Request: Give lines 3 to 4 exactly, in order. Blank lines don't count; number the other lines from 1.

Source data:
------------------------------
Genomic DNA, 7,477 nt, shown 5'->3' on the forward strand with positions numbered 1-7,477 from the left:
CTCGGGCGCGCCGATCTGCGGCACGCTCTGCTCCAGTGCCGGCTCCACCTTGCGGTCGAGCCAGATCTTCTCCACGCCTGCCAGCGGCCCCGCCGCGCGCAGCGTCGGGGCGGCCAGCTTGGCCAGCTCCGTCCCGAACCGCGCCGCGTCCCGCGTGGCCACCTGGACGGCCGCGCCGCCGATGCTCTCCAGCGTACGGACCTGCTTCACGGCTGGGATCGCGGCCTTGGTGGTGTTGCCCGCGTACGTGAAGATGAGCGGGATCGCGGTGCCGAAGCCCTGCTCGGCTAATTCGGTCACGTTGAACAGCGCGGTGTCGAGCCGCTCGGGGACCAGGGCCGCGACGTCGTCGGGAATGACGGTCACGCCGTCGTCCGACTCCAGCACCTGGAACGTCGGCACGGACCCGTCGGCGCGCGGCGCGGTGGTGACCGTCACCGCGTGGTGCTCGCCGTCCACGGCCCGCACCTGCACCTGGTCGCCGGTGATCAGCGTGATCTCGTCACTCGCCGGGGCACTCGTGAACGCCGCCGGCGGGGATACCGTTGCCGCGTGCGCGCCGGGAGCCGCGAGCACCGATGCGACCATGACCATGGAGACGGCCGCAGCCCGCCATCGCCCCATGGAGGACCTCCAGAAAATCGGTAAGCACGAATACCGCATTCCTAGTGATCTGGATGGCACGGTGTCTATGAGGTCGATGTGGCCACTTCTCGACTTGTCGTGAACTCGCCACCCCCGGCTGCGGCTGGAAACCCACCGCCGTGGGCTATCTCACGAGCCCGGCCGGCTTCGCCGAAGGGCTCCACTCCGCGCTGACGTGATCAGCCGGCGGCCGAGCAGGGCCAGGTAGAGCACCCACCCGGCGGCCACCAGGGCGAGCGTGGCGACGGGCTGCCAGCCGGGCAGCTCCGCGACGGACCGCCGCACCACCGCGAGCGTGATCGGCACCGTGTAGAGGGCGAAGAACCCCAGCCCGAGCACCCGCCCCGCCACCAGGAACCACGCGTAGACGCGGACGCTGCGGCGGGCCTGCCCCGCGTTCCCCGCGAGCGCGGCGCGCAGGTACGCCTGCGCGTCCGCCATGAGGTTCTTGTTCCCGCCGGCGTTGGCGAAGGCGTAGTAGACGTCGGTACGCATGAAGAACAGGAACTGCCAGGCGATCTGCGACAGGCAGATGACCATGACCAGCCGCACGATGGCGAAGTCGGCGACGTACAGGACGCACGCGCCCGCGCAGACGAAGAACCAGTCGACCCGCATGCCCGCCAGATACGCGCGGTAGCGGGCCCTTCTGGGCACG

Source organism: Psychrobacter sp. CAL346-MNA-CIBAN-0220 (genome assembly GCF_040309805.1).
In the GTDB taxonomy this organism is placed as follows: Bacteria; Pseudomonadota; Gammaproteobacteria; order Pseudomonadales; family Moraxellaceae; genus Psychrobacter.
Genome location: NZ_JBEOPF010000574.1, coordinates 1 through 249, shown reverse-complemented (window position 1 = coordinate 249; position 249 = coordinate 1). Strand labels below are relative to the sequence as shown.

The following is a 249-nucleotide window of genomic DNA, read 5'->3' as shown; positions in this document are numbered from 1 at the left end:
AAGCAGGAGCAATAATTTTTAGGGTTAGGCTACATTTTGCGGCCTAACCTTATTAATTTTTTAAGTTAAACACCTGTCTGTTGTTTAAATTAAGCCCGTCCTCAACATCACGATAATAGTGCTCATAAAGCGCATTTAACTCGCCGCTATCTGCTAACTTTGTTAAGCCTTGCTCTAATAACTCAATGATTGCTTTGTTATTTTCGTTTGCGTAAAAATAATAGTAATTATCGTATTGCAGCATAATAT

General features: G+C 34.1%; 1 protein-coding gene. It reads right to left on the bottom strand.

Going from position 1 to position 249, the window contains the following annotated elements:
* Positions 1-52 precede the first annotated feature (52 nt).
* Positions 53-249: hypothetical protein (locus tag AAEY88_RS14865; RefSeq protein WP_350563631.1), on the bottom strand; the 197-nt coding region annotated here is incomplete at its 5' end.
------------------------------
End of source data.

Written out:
Source organism: Psychrobacter sp. CAL346-MNA-CIBAN-0220 (genome assembly GCF_040309805.1).
In the GTDB taxonomy this organism is placed as follows: Bacteria; Pseudomonadota; Gammaproteobacteria; order Pseudomonadales; family Moraxellaceae; genus Psychrobacter.